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How to Protect from Abuse

Help children get through what they have gone through

You have the power to make a difference by protecting a child today.

If intuition tells you something is wrong, take action. It takes courage, but you cannot stay silent. Make the call to prevent further harm. Inspire others to do the same.

You do not have to know all the answers or have all of the information. If you have a concern, or if a child has told you someone has made them uncomfortable or hurt them, express support and tell them you will act to keep them safe. Then make a report to professionals or call us for help.

And if abuse or trauma happens, we are here to help.

Types of Abuse

  • Physical Abuse

    Physical abuse is one of the most common forms of child maltreatment. While legal definitions vary, physical abuse, broadly, occurs when a parent or caregiver commits an act that results in physical injury to a child or teen. Sometimes physical abuse happens even when parents did not intend to cause an injury. Physical abuse may include hitting, punching, shaking, kicking, beating, burning, or otherwise harming a child.

  • Sexual Abuse

    Child sexual abuse is any interaction between a child and an adult (or older child) where the child is used for the sexual gratification of the perpetrator or an observer. Sexual abuse can include both touching and non-touching behaviors. Non-touching behaviors can include voyeurism (trying to look at a child’s naked body), exhibitionism, or exposing the child to pornography. Children of all ages, races, ethnicities, genders, and economic backgrounds may experience sexual abuse.

  • Emotional Abuse

    Emotional abuse includes acts or the failures to act by parents or caretakers that cause or could cause serious behavioral, intellectual, or, emotional disorders.

  • Domestic Violence

    Exposure to interpersonal violence between adults in a child’s home can be harmful to children. It can include witnessing or being aware of the violence happening between adults in the home. While domestic violence often occurs as a pattern of controlling and coercive behavior, an initial incident of abuse may also be a cause for concern. Tactics used in domestic violence can be physical, sexual, financial, verbal, or emotional against the partner. Exposure to substance abuse, such as drugs or alcohol by parents and other caregivers, also can have negative effects on the health, safety, and well-being of children.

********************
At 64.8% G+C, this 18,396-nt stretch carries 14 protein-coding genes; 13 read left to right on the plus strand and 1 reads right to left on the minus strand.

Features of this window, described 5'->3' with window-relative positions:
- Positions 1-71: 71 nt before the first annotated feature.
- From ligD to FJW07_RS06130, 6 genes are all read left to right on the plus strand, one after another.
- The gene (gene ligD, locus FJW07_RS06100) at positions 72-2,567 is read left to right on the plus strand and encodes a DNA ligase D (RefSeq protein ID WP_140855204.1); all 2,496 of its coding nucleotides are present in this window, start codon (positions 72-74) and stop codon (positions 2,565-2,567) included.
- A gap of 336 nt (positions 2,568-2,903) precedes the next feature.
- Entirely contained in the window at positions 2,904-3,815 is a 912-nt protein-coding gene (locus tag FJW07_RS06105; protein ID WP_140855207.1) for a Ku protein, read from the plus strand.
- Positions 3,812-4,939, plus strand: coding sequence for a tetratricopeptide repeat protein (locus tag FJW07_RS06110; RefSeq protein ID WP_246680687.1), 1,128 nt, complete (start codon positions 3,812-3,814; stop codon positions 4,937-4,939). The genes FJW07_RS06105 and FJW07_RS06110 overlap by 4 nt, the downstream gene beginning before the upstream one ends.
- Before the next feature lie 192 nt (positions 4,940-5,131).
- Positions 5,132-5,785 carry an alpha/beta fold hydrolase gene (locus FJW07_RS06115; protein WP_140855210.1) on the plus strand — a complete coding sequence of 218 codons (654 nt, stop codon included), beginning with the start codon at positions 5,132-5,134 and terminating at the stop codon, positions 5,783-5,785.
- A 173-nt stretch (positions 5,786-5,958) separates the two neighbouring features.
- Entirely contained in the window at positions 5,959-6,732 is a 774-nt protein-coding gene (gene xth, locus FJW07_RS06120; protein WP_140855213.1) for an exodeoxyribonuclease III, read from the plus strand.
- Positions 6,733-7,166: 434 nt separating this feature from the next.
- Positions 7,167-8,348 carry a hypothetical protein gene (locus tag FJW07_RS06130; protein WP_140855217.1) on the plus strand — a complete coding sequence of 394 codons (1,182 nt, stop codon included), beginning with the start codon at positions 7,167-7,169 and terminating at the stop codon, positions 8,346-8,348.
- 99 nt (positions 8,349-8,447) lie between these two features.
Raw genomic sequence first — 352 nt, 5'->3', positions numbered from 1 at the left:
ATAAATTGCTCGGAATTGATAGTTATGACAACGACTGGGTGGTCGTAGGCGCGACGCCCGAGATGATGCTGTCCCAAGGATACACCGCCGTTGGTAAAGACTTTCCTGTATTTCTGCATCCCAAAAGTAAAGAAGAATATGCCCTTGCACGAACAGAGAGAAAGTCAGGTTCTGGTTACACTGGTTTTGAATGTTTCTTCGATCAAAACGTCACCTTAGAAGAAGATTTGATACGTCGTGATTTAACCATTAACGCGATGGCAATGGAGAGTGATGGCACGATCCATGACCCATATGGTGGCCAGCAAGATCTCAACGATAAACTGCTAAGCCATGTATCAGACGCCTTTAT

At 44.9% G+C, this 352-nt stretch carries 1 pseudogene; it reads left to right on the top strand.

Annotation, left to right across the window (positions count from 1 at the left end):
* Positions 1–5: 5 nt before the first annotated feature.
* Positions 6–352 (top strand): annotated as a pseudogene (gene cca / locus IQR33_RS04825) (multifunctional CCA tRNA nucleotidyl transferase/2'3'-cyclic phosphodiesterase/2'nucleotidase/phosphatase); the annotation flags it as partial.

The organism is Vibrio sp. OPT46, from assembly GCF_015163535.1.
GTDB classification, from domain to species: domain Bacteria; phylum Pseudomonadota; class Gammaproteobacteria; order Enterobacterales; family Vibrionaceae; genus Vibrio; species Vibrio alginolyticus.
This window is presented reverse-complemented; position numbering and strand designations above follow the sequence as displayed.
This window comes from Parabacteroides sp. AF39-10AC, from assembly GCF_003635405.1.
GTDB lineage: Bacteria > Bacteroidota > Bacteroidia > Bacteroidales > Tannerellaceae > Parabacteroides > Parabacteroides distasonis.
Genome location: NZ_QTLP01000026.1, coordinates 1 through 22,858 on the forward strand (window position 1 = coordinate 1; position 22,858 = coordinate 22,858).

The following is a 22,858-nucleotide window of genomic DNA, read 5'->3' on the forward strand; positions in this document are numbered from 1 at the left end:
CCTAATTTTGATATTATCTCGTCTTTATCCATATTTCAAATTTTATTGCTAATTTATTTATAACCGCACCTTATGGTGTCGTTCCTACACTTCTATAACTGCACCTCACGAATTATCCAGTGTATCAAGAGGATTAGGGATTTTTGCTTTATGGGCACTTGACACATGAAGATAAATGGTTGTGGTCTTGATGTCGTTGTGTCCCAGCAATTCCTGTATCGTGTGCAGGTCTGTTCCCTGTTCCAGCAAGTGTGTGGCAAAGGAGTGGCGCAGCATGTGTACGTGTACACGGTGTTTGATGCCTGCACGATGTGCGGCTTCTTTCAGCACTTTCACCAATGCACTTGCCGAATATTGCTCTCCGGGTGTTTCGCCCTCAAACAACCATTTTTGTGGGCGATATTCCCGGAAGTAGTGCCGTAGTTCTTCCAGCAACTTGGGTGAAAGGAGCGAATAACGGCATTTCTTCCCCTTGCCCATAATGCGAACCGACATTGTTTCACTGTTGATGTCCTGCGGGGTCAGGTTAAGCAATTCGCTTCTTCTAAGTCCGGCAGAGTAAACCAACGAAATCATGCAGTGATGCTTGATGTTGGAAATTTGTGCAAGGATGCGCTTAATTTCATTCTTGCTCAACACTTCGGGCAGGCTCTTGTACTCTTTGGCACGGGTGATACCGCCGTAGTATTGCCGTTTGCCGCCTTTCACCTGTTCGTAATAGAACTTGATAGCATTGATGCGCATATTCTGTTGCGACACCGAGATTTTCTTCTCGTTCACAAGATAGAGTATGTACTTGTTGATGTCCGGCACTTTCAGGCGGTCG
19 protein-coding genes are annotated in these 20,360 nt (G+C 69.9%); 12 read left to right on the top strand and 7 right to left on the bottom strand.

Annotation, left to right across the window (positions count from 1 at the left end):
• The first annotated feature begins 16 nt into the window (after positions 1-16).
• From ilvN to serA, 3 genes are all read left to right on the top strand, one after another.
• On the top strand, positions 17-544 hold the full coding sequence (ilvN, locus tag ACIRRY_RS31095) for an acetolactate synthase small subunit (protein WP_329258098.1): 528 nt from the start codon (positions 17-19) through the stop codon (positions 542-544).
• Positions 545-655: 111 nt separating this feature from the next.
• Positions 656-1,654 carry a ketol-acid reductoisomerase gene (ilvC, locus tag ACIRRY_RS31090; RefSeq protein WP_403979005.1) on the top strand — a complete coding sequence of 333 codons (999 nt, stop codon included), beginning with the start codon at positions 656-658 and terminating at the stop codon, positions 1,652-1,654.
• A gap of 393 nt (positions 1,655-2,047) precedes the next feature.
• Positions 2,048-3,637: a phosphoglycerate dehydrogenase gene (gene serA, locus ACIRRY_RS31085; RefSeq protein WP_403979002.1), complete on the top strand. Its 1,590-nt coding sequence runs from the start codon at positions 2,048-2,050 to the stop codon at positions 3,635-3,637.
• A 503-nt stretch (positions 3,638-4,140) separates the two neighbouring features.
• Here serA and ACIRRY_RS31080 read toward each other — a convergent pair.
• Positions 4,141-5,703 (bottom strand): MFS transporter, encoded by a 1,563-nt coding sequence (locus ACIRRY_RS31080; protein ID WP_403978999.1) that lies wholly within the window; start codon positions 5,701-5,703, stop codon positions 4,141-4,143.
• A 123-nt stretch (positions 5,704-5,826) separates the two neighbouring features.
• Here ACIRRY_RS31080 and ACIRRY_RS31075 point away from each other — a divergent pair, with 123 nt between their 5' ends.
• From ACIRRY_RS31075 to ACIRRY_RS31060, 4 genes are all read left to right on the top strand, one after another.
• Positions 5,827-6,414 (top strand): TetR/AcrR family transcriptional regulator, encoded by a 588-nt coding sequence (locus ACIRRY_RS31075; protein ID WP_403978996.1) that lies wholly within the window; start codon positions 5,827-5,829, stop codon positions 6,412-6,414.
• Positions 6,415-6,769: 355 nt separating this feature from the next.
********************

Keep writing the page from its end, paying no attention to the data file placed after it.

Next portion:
• Neglect

    Although not discussed as often as other forms, neglect is the most common form of child abuse. Whereas other forms of abuse occur when something negative happens to a child, neglect is when a child’s basic needs for food, housing, health care, and warm clothing are not met.

  • Bullying

    Bullying is a form of peer victimization when one person deliberately and repeatedly intimidates or harms another. Bullying can severely affect a child’s or teen's self-image, social interactions, or school performance, and can lead to mental health problems.

Preventing Abuse

Prevention efforts do keep abuse from happening to many children, and you’ll need the right tools to keep children safe.

Find some resources here.

What to Look for

No one sign or symptom is the deciding factor in whether or not a child has been abused. Often, the first indicator is when a child discloses abuse. However, some children who are abused may have changes in their behaviors and/or emotions. For example, a normally talkative child may become withdrawn or a typically reserved child who has new fears that emerge. If you notice changes in your child, ask them how they are doing—and listen. Let them know they can always come to you, and if you need advice on how to handle these sensitive conversations, we are here to help.

Studies show that children who have been abused are at higher risk for emotional problems such as depression, anxiety, and suicide attempts as well as health problems including high blood pressure, asthma, and obesity. Addressing trauma symptoms related to the abuse during childhood can make the difference in putting the abuse behind them.

How to Report

If you live in South Carolina and suspect abuse by a family member who has responsibility for taking care of the child, contact the South Carolina Child Abuse Hotline at (888) CARE4US® / (888) 227-3487.

If you live in the Lowcountry area and need assistance with this process, call us at (843) 723-3600.

If you live outside of South Carolina and need help, call National Child Abuse Hotline at (800) 4ACHILD® / (800) 422-4453.

If you suspect abuse by someone who does not have caregiver responsible for the child, contact your local law enforcement jurisdiction:

Berkeley County Sheriff’s Office
(843) 719-4465 (Moncks Corner)
(843) 723-3800 ext. 4465 (Charleston)
(843) 567-3136 ext. 4465 (St. Stephen)

Charleston Police Department (843) 577-7434

Charleston Consolidated Dispatch (843)-743-7200

Charleston County Sheriff’s Office (843) 202-1700

Dorchester County Sheriff’s Office
(843) 202-1700 (before 5pm) | (843) 873-5111 (after 5pm)

Folly Beach Police Department (843) 588-2433

Goose Creek Police Department (843) 572-4300

Hanahan Police Department (843) 873-5111

Isle of Palms Police Department (843) 886-6522

Moncks Corner Police Department (843) 719-7935

Mount Pleasant Police Department (843) 884-4176

North Charleston Police Department (843)-740-2800

Sullivan’s Island Police Department (843) 871-2463

Summerville Police Department (843) 875-1650

Contact Us

For more information, contact us at [email protected].

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